High-level vision : object recognition and visual cognition / Shimon Ullman.
By: Ullman, ShimonMaterial type: TextCopyright date: ©1996Description: 1 online resource (xviii, 412 pages) : illustrationsContent type: text Media type: computer Carrier type: online resourceISBN: 9780262285353; 0262285355; 0262210134; 9780262210133; 0262710072; 9780262710077; 0585360278; 9780585360270Subject(s): Visual perception | Visual Perception | Perception | Mental Processes | Psychological Phenomena and Processes | Psychiatry and Psychology | PSYCHOLOGY -- Physiological Psychology | Visual perception | Herkenning | Visuele waarneming | Cognitieve processen | Neuroscience | Human Anatomy & Physiology | Health & Biological Sciences | NEUROSCIENCE/Visual Neuroscience | COGNITIVE SCIENCES/GeneralGenre/Form: Electronic books. | Electronic books. Additional physical formats: Print version:: High-level vision.DDC classification: 152.14 LOC classification: QP475 | .U44 1996ebOnline resources: Click here to access online
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"A Bradford book."
Includes bibliographical references (pages 383-406) and index.
Print version record.
1. Object recognition -- 2. Approaches to object recognition -- 3. The alignment of pictorial descriptions -- 4. The alignment of smooth bounding contours -- 5. Recognition by the combination of views -- 6. Classification -- 7. Image and model correspondence -- 8. Segmentation and saliency -- 9. Visual cognition and visual routines -- 10. Sequence seeking and counter streams : a model for visual cortex -- A. Alignment by features -- B. The curvature method -- C. Errors of the curvature method -- D. Locally affine matching -- E. Definitions.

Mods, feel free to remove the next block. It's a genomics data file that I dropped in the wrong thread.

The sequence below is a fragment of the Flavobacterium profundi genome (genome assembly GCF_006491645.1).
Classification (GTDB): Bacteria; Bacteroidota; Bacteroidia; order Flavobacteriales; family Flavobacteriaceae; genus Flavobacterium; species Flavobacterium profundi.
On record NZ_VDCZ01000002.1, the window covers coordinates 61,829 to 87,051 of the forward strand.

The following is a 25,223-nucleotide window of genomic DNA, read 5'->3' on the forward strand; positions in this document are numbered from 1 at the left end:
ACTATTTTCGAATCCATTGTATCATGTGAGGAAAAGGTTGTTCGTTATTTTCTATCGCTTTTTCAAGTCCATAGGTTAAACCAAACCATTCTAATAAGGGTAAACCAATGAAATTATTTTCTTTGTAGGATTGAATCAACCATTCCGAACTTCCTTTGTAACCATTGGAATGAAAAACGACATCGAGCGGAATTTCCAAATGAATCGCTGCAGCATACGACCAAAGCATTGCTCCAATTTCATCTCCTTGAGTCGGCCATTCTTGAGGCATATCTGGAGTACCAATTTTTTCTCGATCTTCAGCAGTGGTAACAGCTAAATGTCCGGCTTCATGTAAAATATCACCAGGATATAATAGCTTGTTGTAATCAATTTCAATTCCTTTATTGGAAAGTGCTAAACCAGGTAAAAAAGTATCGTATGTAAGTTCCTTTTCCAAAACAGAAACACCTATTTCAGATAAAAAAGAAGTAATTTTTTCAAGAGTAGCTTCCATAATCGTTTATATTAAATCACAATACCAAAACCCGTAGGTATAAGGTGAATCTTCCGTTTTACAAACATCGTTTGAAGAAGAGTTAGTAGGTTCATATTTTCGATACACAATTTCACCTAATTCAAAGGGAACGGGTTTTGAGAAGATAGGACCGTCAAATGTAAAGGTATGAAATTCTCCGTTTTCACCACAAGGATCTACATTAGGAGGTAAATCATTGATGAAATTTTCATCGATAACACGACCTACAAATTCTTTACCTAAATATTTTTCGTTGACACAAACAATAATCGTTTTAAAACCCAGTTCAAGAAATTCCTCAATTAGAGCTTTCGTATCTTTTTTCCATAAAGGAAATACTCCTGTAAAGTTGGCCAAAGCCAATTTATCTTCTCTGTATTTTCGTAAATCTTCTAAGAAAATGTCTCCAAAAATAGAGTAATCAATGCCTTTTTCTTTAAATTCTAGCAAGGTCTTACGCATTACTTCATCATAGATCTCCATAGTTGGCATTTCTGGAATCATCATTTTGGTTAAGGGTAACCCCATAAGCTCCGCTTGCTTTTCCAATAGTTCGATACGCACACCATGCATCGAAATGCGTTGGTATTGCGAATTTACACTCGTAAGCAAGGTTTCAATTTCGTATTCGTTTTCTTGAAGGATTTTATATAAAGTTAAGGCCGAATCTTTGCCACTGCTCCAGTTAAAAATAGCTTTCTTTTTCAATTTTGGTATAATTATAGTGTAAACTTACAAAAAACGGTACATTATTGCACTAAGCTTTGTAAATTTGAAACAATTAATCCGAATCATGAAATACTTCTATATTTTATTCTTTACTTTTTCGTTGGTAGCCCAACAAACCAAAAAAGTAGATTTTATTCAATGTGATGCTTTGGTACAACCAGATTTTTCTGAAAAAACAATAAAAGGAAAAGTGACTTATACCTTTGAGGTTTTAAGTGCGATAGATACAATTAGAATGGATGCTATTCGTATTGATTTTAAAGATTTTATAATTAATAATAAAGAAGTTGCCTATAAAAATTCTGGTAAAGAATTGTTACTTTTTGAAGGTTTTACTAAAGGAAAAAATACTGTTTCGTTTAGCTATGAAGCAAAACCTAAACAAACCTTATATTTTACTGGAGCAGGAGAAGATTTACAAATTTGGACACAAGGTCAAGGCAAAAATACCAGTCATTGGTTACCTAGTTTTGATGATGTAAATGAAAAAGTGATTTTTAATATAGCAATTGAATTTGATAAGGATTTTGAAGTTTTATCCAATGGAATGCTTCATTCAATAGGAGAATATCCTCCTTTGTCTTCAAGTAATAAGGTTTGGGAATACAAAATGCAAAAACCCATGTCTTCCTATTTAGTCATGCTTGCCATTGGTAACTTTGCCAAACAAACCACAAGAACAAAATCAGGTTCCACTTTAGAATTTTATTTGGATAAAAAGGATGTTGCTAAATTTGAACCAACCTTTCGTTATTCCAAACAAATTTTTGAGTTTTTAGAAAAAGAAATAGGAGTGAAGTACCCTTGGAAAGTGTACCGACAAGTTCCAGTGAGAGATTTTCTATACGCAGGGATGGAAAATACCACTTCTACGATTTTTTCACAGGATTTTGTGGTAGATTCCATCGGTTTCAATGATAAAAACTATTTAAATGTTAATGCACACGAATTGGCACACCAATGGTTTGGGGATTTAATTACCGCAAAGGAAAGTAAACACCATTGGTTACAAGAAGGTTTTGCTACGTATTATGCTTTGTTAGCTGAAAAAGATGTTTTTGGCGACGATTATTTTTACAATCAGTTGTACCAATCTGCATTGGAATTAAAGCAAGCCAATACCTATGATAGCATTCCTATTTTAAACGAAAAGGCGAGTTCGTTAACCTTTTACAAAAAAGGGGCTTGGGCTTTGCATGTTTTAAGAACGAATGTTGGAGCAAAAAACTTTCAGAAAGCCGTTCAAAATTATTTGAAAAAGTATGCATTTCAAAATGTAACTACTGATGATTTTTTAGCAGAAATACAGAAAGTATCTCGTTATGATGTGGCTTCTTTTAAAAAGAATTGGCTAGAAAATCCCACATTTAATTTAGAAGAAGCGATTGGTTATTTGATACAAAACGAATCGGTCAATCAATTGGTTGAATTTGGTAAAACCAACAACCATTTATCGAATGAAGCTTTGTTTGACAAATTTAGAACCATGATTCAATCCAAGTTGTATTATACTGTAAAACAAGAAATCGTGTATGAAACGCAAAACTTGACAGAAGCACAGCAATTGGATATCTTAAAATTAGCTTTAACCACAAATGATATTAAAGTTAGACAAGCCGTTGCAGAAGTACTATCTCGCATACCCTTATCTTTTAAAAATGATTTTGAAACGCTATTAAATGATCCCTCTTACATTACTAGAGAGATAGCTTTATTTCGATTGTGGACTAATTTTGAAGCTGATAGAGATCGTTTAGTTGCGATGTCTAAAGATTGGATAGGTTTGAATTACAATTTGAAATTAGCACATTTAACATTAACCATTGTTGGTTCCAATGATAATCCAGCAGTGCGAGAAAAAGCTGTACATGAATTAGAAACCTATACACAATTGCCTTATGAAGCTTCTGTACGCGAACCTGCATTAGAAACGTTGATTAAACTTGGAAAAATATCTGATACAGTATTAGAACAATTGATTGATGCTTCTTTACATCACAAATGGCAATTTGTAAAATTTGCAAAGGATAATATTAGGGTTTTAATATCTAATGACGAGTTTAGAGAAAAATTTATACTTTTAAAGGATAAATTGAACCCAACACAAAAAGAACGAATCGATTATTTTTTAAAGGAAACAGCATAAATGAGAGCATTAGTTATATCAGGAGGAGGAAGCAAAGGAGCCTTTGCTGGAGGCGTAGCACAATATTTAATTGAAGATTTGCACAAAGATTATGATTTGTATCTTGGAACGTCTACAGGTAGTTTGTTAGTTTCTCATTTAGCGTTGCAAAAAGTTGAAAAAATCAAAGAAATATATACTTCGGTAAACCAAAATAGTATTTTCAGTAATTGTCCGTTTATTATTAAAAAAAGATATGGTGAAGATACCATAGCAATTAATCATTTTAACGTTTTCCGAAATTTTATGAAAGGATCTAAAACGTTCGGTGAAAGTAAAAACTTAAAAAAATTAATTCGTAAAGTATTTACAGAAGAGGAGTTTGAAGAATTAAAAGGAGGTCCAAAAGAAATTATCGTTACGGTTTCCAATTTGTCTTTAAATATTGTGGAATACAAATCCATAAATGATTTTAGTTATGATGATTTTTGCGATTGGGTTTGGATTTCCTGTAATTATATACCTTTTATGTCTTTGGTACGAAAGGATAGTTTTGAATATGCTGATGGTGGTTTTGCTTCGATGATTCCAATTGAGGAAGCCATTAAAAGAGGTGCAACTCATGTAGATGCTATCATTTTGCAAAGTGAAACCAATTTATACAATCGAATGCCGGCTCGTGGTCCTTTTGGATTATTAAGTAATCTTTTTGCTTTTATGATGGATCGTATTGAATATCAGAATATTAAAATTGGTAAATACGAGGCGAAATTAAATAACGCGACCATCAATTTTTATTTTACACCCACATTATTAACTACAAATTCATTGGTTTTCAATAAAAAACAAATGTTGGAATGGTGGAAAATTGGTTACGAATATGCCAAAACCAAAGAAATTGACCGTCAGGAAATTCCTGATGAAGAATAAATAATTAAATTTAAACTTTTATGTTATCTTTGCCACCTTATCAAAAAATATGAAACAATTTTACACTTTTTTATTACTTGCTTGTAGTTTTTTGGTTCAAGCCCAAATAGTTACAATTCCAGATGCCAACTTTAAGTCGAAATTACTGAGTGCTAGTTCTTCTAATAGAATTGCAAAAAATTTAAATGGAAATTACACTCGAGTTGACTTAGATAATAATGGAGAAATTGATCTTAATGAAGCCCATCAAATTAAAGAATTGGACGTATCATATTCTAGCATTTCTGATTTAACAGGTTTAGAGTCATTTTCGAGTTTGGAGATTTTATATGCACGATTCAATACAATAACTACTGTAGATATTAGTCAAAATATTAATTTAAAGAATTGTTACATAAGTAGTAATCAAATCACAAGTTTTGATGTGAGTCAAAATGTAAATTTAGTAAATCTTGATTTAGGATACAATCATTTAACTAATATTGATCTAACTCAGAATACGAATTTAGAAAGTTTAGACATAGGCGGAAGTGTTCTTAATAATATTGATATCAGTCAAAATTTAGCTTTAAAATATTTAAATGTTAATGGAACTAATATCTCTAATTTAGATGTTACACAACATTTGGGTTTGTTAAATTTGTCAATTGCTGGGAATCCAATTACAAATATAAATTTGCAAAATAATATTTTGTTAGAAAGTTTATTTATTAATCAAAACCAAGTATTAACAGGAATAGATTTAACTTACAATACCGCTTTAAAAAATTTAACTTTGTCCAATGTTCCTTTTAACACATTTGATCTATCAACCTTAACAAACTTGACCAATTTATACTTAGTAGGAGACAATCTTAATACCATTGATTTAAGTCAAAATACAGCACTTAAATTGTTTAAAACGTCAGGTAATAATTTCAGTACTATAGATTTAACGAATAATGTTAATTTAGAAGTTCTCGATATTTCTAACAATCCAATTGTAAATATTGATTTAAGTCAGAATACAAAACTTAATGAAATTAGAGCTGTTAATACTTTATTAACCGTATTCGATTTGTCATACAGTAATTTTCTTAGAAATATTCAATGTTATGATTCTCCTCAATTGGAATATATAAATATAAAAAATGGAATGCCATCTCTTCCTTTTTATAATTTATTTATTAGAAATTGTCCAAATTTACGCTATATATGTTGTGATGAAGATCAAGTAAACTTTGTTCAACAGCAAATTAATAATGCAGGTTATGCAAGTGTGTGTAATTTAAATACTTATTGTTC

In this book, Shimon Ullman focuses on the processes of high-level vision that deal with the interpretation and use of what is seen in the image. In particular, he examines two major problems. The first, object recognition and classification, involves recognizing objects despite large variations in appearance caused by changes in viewing position, illumination, occlusion, and object shape. The second, visual cognition, involves the extraction of shape properties and spatial relations in the course of performing visual tasks such as object manipulation, planning movements in the environment, or interpreting graphical material such as diagrams, graphs and maps. The book first takes up object recognition and develops a novel approach to the recognition of three-dimensional objects. It then studies a number of related issues in high-level vision, including object classification, scene segmentation, and visual cognition. Using computational considerations discussed throughout the book, along with psychophysical and biological data, the final chapter proposes a model for the general flow of information in the visual cortex. Understanding vision is a key problem in the brain sciences, human cognition, and artificial intelligence. Because of the interdisciplinary nature of the theories developed in this work, High-Level Vision will be of interest to readers in all three of these fields.